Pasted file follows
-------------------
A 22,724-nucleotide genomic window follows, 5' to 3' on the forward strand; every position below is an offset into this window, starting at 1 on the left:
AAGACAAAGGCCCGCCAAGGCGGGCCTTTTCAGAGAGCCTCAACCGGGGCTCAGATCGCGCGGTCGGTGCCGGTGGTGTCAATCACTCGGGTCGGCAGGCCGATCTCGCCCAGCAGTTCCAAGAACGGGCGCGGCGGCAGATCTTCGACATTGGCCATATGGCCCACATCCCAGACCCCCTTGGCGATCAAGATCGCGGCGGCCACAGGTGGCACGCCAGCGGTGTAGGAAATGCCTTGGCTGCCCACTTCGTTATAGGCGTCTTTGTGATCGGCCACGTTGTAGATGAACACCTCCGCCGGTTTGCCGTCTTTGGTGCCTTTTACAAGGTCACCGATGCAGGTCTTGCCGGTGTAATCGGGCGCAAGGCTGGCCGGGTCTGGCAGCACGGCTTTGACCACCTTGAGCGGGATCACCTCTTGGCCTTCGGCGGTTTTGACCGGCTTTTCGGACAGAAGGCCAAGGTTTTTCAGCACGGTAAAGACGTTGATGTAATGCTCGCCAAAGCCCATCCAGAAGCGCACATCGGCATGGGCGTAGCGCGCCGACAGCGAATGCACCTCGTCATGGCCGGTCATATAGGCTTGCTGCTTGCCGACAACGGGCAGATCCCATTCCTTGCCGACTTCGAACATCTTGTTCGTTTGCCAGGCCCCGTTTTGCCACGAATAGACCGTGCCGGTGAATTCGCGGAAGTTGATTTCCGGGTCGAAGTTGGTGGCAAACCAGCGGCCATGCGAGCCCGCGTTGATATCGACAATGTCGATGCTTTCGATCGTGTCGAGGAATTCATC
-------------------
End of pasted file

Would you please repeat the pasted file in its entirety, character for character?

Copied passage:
A 22,724-nucleotide genomic window follows, 5' to 3' on the forward strand; every position below is an offset into this window, starting at 1 on the left:
AAGACAAAGGCCCGCCAAGGCGGGCCTTTTCAGAGAGCCTCAACCGGGGCTCAGATCGCGCGGTCGGTGCCGGTGGTGTCAATCACTCGGGTCGGCAGGCCGATCTCGCCCAGCAGTTCCAAGAACGGGCGCGGCGGCAGATCTTCGACATTGGCCATATGGCCCACATCCCAGACCCCCTTGGCGATCAAGATCGCGGCGGCCACAGGTGGCACGCCAGCGGTGTAGGAAATGCCTTGGCTGCCCACTTCGTTATAGGCGTCTTTGTGATCGGCCACGTTGTAGATGAACACCTCCGCCGGTTTGCCGTCTTTGGTGCCTTTTACAAGGTCACCGATGCAGGTCTTGCCGGTGTAATCGGGCGCAAGGCTGGCCGGGTCTGGCAGCACGGCTTTGACCACCTTGAGCGGGATCACCTCTTGGCCTTCGGCGGTTTTGACCGGCTTTTCGGACAGAAGGCCAAGGTTTTTCAGCACGGTAAAGACGTTGATGTAATGCTCGCCAAAGCCCATCCAGAAGCGCACATCGGCATGGGCGTAGCGCGCCGACAGCGAATGCACCTCGTCATGGCCGGTCATATAGGCTTGCTGCTTGCCGACAACGGGCAGATCCCATTCCTTGCCGACTTCGAACATCTTGTTCGTTTGCCAGGCCCCGTTTTGCCACGAATAGACCGTGCCGGTGAATTCGCGGAAGTTGATTTCCGGGTCGAAGTTGGTGGCAAACCAGCGGCCATGCGAGCCCGCGTTGATATCGACAATGTCGATGCTTTCGATCGTGTCGAGGAATTCATC